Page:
fb-pixel Skip to main content

Colin Kennedy was hosting a couple of friends from Philadelphia over Columbus Day weekend and wanted a fun place to grab drinks. Instead of hitting a bar near the Massachusetts Institute of Technology, where he is a graduate student in physics, Kennedy brought his friends to, of all places, the Boston Convention & Exhibition Center.

They didn’t go into the hulking convention hall, but rather the new park alongside it that’s become one of the city’s most popular new hangout spots — the Lawn on D, which features an outdoor bar, lawn games, and live music.

Last Friday evening found Kennedy’s crew, all 25 years old, playing corn hole on the 2.7-acre expanse while sipping Samuel Adams Octoberfest in the balmy fall air.


“We wanted somewhere we could hang out outside — something different, rather than just grabbing a beer at a bar,” said Michelle DeCaro, one of the out-of-towners.

Reactions like DeCaro’s are exactly what convention center officials were hoping for when they unveiled the $1.1 million Lawn on D in August. Located about halfway down the convention building on D Street, the park is on a temporary location the convention center plans to use for its upcoming major expansion.

But just a few weeks into its 18-month trial, officials have decided to find a permanent home for the park.

“We’ve seen enough already to know we need an outdoor space like this as part of our permanent plans,” said James Rooney, executive director of the Massachusetts Convention Center Authority. “It’s been successful beyond our wildest dreams. Lately I’ve become worried about screwing it up.”

The early success, Rooney said, can be attributed to the right balance of planned and spontaneous gatherings. With a 5,000-square-foot tent that houses the bar, the Lawn on D has hosted nearly three dozen events — concerts, art shows, screenings of Patriots games — that have drawn a total of about 30,000 people.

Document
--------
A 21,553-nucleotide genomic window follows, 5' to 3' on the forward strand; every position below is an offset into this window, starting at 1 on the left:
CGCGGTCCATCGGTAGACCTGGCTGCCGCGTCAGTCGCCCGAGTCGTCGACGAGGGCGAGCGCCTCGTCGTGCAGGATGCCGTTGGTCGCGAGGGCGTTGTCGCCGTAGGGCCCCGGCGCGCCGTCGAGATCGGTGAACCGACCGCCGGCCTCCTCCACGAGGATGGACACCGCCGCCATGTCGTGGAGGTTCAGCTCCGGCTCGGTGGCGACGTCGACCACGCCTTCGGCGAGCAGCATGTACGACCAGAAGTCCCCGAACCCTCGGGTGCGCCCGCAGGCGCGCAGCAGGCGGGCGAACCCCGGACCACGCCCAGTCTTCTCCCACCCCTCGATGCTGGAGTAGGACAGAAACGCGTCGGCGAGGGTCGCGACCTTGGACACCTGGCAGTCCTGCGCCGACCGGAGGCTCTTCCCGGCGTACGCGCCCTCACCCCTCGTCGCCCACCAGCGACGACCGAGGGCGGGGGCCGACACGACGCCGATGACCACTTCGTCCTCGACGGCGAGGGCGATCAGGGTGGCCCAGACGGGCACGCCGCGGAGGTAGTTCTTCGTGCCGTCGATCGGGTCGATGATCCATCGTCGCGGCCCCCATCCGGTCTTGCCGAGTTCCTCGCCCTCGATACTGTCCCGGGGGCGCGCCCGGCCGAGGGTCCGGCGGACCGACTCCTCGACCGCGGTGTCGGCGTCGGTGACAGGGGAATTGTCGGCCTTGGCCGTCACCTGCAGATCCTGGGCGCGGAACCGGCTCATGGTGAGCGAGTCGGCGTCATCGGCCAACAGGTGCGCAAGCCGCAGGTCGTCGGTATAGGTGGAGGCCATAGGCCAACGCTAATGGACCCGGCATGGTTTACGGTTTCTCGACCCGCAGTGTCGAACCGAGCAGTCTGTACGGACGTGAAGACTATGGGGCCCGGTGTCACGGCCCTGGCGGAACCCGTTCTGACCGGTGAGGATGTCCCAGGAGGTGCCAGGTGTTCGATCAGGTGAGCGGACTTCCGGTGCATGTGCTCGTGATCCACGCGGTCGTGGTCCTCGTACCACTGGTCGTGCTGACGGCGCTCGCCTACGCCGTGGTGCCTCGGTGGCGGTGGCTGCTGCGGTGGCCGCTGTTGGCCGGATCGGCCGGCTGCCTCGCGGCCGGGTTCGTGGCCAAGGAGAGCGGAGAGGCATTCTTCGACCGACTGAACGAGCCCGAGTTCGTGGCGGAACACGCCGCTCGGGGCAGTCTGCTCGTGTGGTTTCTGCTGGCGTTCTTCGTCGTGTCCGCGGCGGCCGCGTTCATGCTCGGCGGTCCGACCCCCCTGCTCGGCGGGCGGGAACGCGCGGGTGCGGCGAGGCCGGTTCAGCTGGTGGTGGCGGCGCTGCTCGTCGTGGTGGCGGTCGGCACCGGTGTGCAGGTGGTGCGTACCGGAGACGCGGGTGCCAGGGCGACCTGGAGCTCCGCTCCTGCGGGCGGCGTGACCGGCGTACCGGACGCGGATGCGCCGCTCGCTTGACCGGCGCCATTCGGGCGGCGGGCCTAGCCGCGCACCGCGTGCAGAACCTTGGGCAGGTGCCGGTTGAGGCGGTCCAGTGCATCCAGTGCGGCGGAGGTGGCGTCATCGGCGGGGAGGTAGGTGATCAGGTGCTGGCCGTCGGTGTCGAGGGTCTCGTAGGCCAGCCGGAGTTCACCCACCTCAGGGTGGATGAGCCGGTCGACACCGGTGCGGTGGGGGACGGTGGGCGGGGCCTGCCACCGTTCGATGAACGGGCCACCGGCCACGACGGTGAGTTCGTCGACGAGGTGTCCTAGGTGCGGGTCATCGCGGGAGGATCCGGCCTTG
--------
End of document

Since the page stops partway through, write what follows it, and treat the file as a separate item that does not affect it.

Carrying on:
Yet most activities are unstructured, with workers from the Innovation District and nearby residents enjoying picnic lunches from cruising food trucks, or playing table tennis after hours.

The Lawn on D is embracing what downtown’s other new park, the Rose Fitzgerald Kennedy Greenway, spent years resisting — its role as a simple open space with just a few fun amenities. As grandiose visions of a Garden Under Glass and a history museum never materialized, the 1.5-mile Greenway between North Station and Chinatown became a favorite place for Bostonians and tourists to relax on a patch of grass amid concrete and steel.

Rooney said much of the foot traffic at the Lawn on D is prompted by social media. Caitlin Monahan and Pooja Shetty, seniors at Northeastern University, said they heard about the park on Facebook and decided to check it out last Friday afternoon.

The architecture students were intrigued by the Lawn’s most prominent public art display, which resembles a series of glow-in-the-dark tire swings. They didn’t even know about the bar or the live music.

“We came for this,” said Shetty, swinging back and forth. “But if there’s anything going on later, we’ll stick around.”

Callum Borchers can be reached at callum.borchers@globe.com. Follow him on Twitter @callumborchers.